I am a 2015 graduate of the University of Connecticut who packed my bags and moved to Washington, DC last summer to be the Graduate Assistant Lacrosse Coach at The Catholic University of America. My first year of coaching has been full of new experiences, profound realizations and genuine appreciation. Now that I am on the other side of the game, I have come to value what it means to be a coach. The long nights of watching film and the hours spent cleaning out my email inbox has led me to want to share my fresh experience of transitioning from player to a coach. Here are five things I learned in my first year of coaching that I wish I knew as a player:
- Everything takes planning
Looking back at my college career, I thought that all of my time was consumed with lacrosse. I spent countless hours with my coaches and teammates between the practices, long away trips, study hall, lifting, etc. What I didn’t realize was that for all of these practices, trips and other activities, the coaches were not only participating in them, but also spending hours and hours to plan them. I quickly learned that it takes a lot of small details to ensure the experience of a student-athlete stays on the intended path.
- There is no off-season
As a player, you think of your off-season as team bonding, getting stronger, getting ahead on your academics or relaxing. For a coach, there is no off-season. You are always a coach, whether it is gathering young campers in the scorching heat of summer or ordering and organizing team gear. There is no off-season or normalcy. Each season brings something different but no one season is more important than the other (except maybe Spring!).
- There is a reason behind everything
As a naïve college student-athlete, I was under the impression that the world revolved around me and the other 32 people wearing UCONN on their chests on game day. Sometimes, it was hard to understand why things were they way they were. I can think of numerous accounts of my teammates and I pondering why we were doing such activity or why we couldn’t do such activity. Needless to say, I have come to realize that the world is a lot bigger than I originally thought it was. Student-athletes are lucky to have someone, like a coach, looking out for them during their college experience. College is a time full of change after high school and in this day in age, your future, as well as that of other people and the organization, can be affected by one player’s actions and decisions.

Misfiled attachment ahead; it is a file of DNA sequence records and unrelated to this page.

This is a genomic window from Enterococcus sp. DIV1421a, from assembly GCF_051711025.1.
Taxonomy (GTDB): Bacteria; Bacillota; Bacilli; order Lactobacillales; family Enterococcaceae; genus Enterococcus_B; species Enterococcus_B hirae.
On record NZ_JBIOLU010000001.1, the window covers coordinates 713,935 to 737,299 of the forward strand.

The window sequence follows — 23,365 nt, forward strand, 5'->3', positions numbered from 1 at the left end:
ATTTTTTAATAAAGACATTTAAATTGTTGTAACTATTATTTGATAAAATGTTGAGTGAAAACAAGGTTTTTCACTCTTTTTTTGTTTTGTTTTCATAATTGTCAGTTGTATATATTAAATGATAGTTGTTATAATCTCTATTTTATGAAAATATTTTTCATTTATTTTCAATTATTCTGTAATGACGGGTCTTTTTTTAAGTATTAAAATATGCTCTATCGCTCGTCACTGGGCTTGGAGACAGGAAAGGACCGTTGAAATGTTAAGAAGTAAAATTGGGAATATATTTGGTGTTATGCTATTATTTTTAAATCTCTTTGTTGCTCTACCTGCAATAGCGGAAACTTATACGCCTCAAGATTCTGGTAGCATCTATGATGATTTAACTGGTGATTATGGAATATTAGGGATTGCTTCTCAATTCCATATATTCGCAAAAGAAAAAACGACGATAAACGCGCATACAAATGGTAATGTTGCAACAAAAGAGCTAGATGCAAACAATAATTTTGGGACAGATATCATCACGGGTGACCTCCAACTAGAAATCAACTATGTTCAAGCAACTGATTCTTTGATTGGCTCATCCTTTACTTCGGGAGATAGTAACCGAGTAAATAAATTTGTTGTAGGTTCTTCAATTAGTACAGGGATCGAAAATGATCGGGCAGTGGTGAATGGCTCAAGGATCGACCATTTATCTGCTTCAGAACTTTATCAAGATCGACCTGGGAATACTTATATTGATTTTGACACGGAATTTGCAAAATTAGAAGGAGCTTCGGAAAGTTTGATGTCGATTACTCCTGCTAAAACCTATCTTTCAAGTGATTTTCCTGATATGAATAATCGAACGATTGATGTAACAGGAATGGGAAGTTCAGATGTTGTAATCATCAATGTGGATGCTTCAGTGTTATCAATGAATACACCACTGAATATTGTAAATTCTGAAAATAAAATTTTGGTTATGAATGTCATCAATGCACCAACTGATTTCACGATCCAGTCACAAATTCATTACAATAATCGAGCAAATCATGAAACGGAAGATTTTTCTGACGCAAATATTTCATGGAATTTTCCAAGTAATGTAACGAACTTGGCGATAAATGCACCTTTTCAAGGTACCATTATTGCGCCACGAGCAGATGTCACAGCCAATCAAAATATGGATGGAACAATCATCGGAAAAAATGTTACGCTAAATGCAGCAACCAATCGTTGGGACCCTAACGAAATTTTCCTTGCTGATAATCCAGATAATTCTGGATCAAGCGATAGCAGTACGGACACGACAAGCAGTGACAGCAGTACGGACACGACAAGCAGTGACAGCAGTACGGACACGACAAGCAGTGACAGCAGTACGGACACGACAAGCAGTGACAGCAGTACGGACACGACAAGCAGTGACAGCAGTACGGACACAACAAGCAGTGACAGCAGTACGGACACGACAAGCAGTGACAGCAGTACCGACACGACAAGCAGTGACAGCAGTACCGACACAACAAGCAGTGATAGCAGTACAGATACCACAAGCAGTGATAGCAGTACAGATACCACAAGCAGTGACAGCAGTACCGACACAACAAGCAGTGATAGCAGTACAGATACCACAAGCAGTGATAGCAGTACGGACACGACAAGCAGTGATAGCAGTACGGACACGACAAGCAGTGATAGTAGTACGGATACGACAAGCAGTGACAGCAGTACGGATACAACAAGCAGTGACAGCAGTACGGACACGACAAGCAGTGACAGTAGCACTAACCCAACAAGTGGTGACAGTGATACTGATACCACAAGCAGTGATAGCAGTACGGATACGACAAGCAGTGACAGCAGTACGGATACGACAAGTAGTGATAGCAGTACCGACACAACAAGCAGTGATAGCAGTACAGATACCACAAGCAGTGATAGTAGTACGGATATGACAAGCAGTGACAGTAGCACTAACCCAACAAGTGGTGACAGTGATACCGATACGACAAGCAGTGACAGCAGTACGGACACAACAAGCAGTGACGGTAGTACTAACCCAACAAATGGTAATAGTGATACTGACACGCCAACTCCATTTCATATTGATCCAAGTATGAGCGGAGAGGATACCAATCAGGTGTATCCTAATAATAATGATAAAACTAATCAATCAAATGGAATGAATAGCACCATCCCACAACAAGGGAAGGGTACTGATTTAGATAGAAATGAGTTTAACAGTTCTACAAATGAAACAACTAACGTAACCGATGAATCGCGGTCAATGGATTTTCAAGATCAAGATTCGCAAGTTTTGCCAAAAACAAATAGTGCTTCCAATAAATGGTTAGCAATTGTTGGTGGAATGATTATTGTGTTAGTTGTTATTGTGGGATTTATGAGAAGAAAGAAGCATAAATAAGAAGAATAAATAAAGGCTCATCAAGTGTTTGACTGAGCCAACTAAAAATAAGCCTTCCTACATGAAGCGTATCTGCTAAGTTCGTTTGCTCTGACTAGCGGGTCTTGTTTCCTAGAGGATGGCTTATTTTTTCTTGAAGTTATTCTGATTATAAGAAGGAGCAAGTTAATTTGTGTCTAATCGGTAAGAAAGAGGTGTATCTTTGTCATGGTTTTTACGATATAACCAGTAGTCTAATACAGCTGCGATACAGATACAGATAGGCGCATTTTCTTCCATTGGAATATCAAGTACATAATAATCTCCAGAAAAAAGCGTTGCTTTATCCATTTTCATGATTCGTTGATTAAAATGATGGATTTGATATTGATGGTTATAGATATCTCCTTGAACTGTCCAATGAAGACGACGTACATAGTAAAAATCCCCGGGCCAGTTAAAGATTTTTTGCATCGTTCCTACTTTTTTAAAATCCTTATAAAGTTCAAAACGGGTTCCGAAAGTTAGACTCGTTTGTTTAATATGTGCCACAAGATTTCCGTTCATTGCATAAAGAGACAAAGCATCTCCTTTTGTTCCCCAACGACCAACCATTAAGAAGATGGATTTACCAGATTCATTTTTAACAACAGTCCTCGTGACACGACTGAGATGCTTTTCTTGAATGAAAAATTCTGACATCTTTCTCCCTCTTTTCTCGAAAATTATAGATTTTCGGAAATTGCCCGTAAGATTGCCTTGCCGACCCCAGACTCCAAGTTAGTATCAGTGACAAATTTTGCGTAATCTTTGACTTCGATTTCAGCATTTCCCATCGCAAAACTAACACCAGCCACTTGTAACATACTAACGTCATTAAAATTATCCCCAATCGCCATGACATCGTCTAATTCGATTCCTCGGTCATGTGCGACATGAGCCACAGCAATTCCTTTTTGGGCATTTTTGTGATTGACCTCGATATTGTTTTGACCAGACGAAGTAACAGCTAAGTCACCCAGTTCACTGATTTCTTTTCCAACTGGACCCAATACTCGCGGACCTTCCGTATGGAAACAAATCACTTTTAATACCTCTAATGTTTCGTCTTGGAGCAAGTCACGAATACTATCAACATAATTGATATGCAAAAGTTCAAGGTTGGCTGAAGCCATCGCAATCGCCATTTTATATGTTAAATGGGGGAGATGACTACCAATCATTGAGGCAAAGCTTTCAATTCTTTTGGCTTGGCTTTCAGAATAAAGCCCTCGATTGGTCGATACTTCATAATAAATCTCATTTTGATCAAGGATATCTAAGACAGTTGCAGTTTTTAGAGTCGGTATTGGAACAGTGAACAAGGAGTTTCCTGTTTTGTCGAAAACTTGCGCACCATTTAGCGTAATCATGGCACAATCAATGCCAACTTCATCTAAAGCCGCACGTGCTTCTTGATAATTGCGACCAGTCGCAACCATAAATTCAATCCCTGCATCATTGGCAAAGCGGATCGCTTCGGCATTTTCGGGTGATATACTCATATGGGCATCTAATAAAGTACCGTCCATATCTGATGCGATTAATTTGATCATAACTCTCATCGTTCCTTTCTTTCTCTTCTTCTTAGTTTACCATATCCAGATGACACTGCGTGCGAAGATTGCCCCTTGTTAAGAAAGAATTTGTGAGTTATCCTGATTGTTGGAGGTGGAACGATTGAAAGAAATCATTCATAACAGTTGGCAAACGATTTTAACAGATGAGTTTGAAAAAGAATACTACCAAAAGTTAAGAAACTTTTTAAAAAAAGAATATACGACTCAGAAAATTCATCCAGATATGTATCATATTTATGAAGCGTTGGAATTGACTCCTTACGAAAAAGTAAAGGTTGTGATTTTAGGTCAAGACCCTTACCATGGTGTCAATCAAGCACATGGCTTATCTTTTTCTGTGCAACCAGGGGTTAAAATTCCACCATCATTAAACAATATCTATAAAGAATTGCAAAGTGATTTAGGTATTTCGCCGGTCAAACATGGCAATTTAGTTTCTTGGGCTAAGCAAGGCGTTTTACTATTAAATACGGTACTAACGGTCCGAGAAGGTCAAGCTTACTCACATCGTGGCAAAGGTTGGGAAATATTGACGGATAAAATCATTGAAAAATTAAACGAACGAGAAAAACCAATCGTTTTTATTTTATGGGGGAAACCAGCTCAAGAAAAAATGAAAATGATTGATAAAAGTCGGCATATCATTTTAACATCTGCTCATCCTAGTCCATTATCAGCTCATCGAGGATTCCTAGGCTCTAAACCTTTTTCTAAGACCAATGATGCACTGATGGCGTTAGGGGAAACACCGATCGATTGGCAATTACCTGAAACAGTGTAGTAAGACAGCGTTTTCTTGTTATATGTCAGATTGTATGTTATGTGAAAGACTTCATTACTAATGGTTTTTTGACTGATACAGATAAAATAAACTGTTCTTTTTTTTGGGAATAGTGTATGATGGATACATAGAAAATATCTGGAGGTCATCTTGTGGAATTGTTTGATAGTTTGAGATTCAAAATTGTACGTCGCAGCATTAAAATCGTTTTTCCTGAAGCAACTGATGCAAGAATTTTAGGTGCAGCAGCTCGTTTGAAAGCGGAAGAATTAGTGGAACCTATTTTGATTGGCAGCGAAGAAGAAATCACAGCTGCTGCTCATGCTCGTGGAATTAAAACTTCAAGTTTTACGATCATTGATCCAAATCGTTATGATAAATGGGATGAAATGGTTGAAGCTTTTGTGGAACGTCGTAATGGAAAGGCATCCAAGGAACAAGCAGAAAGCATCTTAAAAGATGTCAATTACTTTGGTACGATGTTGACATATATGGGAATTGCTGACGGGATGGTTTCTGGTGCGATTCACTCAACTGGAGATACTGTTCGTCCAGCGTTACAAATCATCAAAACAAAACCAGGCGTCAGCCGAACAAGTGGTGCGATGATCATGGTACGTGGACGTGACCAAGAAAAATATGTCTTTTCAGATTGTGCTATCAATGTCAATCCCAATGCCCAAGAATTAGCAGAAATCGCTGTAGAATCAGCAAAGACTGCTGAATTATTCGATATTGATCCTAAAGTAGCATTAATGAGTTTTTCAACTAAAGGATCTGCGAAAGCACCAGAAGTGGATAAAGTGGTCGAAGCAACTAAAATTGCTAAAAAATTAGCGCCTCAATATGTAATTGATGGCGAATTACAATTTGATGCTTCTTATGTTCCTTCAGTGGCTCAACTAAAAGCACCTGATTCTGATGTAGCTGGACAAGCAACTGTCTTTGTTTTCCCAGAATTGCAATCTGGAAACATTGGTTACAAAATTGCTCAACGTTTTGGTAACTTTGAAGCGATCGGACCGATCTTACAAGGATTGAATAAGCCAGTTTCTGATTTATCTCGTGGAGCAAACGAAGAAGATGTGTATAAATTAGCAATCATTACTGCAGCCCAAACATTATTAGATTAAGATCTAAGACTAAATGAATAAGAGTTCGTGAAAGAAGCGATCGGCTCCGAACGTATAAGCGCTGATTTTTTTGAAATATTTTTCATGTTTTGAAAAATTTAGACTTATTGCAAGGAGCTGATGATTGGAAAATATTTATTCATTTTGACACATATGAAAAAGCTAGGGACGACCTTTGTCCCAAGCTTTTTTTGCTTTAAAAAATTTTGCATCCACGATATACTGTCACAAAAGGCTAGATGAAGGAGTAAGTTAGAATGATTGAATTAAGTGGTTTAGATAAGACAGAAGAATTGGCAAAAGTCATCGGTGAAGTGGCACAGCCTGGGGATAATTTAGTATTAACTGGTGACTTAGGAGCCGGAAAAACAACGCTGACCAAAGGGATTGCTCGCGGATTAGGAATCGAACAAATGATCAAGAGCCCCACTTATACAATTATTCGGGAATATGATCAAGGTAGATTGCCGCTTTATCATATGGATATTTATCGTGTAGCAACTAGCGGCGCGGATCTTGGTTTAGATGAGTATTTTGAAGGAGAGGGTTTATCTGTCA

- For a player, it is an experience and for a coach, it is a career
The experience that you have and the hard work that you put into playing lacrosse will help you find your career and be successful no matter what you choose to do. Although, the experience that you have at your institution will come to an end when you walk across the stage and accept your diploma, what doesn’t end is your coaches’ careers and livelihoods.
- Coaches want success for you just as much as, if not more than, you want for yourself
Being a coach, sometimes I can be hard on my players, tell them things they don’t want to hear and make them do things they don’t want to do, but at the end of the day, that is my job. My job is to help them reach their maximum potential and be the best version of themselves that they can be. They have been hand-selected to represent our program and institution. A lot of coaches call their players their kids and I can see why. When your whole life revolves around a group of young women, they truly do become your family and you truly want what is best for them. There is nothing better than watching your players succeed. After my first year of coaching, I can easily say: it takes a special person to be a collegiate coach.
I would like to thank all of the coaches and mentors in my life including my youth soccer coach, Dan Sullivan, my high school soccer coach, David Sullivan, my college lacrosse coaches, Katie Woods, Chelsea Gamble, Lauren Gunning, Anne Harrington, Forrest Stillwell and Jane Karger, and my boss, Meghan McDonogh.